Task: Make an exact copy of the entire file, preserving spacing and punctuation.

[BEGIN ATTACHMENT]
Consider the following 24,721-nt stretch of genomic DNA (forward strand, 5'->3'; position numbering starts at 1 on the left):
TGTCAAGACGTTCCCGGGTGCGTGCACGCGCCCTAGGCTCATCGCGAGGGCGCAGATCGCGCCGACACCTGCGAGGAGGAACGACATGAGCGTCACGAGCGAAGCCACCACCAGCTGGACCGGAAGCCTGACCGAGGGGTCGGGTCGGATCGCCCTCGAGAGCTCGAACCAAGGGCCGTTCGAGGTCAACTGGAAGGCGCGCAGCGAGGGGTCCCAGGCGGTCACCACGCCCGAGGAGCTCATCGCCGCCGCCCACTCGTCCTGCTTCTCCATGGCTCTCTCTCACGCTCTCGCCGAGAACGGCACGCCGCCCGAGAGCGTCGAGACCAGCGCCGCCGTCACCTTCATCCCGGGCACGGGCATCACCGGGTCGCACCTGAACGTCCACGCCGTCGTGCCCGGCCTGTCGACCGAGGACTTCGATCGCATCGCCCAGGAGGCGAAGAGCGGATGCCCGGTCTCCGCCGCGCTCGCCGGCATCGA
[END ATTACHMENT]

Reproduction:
Consider the following 24,721-nt stretch of genomic DNA (forward strand, 5'->3'; position numbering starts at 1 on the left):
TGTCAAGACGTTCCCGGGTGCGTGCACGCGCCCTAGGCTCATCGCGAGGGCGCAGATCGCGCCGACACCTGCGAGGAGGAACGACATGAGCGTCACGAGCGAAGCCACCACCAGCTGGACCGGAAGCCTGACCGAGGGGTCGGGTCGGATCGCCCTCGAGAGCTCGAACCAAGGGCCGTTCGAGGTCAACTGGAAGGCGCGCAGCGAGGGGTCCCAGGCGGTCACCACGCCCGAGGAGCTCATCGCCGCCGCCCACTCGTCCTGCTTCTCCATGGCTCTCTCTCACGCTCTCGCCGAGAACGGCACGCCGCCCGAGAGCGTCGAGACCAGCGCCGCCGTCACCTTCATCCCGGGCACGGGCATCACCGGGTCGCACCTGAACGTCCACGCCGTCGTGCCCGGCCTGTCGACCGAGGACTTCGATCGCATCGCCCAGGAGGCGAAGAGCGGATGCCCGGTCTCCGCCGCGCTCGCCGGCATCGA